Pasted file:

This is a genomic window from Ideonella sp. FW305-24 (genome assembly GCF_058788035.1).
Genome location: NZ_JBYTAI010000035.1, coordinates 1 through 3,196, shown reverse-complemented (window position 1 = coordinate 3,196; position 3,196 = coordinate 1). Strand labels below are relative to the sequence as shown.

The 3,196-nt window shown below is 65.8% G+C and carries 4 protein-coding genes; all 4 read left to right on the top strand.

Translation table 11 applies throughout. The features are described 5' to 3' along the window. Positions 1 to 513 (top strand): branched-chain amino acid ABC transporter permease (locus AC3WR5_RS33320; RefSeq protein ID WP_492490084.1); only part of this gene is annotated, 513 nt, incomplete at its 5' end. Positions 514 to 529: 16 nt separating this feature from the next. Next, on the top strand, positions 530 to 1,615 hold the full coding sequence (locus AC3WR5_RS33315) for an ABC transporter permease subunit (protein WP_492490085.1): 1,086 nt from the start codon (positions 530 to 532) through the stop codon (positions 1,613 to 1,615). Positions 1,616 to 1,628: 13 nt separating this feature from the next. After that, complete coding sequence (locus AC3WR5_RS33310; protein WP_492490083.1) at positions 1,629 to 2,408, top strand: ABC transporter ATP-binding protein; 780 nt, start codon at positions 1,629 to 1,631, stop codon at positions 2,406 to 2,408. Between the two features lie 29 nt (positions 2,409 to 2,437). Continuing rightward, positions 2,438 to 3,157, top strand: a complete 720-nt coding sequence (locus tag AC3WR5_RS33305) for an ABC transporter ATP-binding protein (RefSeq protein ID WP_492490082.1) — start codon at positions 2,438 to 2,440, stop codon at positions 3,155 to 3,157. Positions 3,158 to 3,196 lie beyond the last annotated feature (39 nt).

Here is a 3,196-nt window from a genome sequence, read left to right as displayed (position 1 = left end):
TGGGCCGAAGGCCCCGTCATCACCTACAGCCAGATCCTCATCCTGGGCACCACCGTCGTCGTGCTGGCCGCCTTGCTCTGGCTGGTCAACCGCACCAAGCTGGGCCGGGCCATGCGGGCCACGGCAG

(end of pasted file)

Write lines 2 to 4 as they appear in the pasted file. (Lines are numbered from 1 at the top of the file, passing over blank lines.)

Genome location: NZ_JBYTAI010000035.1, coordinates 1 through 3,196, shown reverse-complemented (window position 1 = coordinate 3,196; position 3,196 = coordinate 1). Strand labels below are relative to the sequence as shown.

The 3,196-nt window shown below is 65.8% G+C and carries 4 protein-coding genes; all 4 read left to right on the top strand.

Translation table 11 applies throughout. The features are described 5' to 3' along the window. Positions 1 to 513 (top strand): branched-chain amino acid ABC transporter permease (locus AC3WR5_RS33320; RefSeq protein ID WP_492490084.1); only part of this gene is annotated, 513 nt, incomplete at its 5' end. Positions 514 to 529: 16 nt separating this feature from the next. Next, on the top strand, positions 530 to 1,615 hold the full coding sequence (locus AC3WR5_RS33315) for an ABC transporter permease subunit (protein WP_492490085.1): 1,086 nt from the start codon (positions 530 to 532) through the stop codon (positions 1,613 to 1,615). Positions 1,616 to 1,628: 13 nt separating this feature from the next. After that, complete coding sequence (locus AC3WR5_RS33310; protein WP_492490083.1) at positions 1,629 to 2,408, top strand: ABC transporter ATP-binding protein; 780 nt, start codon at positions 1,629 to 1,631, stop codon at positions 2,406 to 2,408. Between the two features lie 29 nt (positions 2,409 to 2,437). Continuing rightward, positions 2,438 to 3,157, top strand: a complete 720-nt coding sequence (locus tag AC3WR5_RS33305) for an ABC transporter ATP-binding protein (RefSeq protein ID WP_492490082.1) — start codon at positions 2,438 to 2,440, stop codon at positions 3,155 to 3,157. Positions 3,158 to 3,196 lie beyond the last annotated feature (39 nt).